Putting together your guest list can be a potentially daunting task, especially if your budget banks on it. We bring you expert advice on ‘whom to rule out to save on cost’, when finalising your guest list
As much as you would like to call that family friend you haven’t seen in ages or that uncle, who is a generous gift giver, you do not want your guests to be packed to the rafters at your wedding; so, controlling your guest list is a pivotal part of the wedding planning process—one that must be warily done. “As wedding planners, we often get asked ‘why is it important to make a guest list?’; and our answer is simple—your guest list is the framework for your whole wedding and ultimately determines your entire wedding budget! Think about it—the more guests you have—the more money you spend on food and alcohol, the number of rooms you book at a hotel, finding a venue space that suits your guest list capacity, the wedding invitations, the number of wedding favours you would need, and your conveyance requirements. The guest list is the most important aspect in helping you to streamline your expenses, automatically making it simpler to know the areas that you can and cannot compromise on. It gives you a clearer indication of the amount of work that goes into the logistical angle of things; which is imperative in making necessary arrangements,” say Divya and Neha Chadha, founders of a wedding planning company.
Trimming your wedding cost on a whole gets a lot smoother once you’ve narrowed down your guest list to the minimum and necessary. It is important to pre-decide the number of people the bride and groom plan on inviting. “Divide the list equally between both the sides. Make a common guest list for common friends and send out one invite from either of the sides,” opines Sonika Advani, director of a wedding planning company.
Sending out guilt invites is like stepping into quicksand when you’re wedding planning on tight budget. “Your wedding is about you, so call people who really matter,” suggests Rashida. A, Business Development Head, Myshaadiwale Wedding Planners. “Immediate and extended family of the to-be-bride and groom are guests that are more than likely to be definite on the list. Don’t forget to consult your parents if they are contributing towards the cost of your wedding as they will also have a guest list of their own,” say Divya and Neha. The duo believe that unless you and your partner have the exact same group of friends, you’re going to need to sit down together and chalk up how many guests you would like to invite. “The first step to reduce your wedding guest list is to set expectations early. As soon as you have decided to announce your wedding, mention that you would be having a small reception with limited/close family and friends, so this conversation reduces the expectation of those who expect themselves to be invited for the wedding. Give your parents a certain (read: minimal) number of invites you would like them to send,” says Sonika.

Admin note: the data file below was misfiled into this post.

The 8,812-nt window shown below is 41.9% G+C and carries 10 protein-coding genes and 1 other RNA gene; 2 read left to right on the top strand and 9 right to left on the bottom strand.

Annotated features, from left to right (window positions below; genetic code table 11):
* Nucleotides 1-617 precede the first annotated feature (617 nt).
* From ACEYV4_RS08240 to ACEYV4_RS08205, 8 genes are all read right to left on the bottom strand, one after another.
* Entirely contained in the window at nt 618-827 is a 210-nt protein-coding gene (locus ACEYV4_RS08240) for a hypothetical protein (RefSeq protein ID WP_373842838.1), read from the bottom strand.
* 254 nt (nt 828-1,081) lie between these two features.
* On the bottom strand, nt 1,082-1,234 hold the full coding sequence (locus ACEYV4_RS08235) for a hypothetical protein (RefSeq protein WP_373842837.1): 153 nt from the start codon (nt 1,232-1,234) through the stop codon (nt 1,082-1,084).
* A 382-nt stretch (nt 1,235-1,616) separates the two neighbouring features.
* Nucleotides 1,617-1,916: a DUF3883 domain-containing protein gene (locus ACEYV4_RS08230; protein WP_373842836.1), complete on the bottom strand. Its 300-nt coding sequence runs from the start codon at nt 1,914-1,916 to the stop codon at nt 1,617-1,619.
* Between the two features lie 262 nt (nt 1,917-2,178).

Segregate your guest list into A, B and C lists
Giving us a breakdown of the ‘A, B and C list’, Divya and Neha render, “You’re A-list comprises all the people who are an absolute must-invite. You should also ask yourself whether you would like your wedding to be a private and intimate affair or a grand scale event with everyone invited to share your big day. Go with the more practical answer–intimate with the people that matter most to you! This includes immediate family, other close relatives, your childhood best friends and acquaintances who really matter to you. It doesn’t matter where in the world they live, but this is your priority list.
Your B-list includes your ‘really extended family and friends’ and your co-workers. This list features the long-lost relatives who you have to invite for the sake of the parents/grandparents and who probably won’t attend your wedding anyway. It’s your wedding day and you want all your ‘friends’ to be there but let’s be honest—the friends that fall in your B-list are not the friends who are imperative to your wedding party. It sounds a bit harsh, but in reality it isn’t. This happens every day. How many times do you receive invitations (emails/social media posts) for weddings that you just don’t attend?” Adds Sonika, “Unless you have a clear best friend at work, subscribe to the all-or-nothing rule. If you plan to invite one member of your team, then you have to invite all of them. The exception: you can just invite your boss. On the other hand, it’s totally acceptable to invite no one from work (and still gab about your wedding at lunch).”
Lastly, your C-list is your back-up list. “When it comes down to Indian weddings, you can never have enough guests and your parents are bound to remember someone or the other that they need to invite. This list can include all the people your parents are socially obliged to call, but you know that they are not ‘your’ priority list,” say Divya and Neha. A wedding celebration today becomes not just about the two people getting married, but about the two families as well. Would you prefer making merry with a select important people at your wedding, or rather a chunk of people enjoying at your cost? While inflicting social wounds may not be the intention, prioritising must be your objective when you set out to trim that seemingly mushrooming guest list.
Lead Photo: Getty Images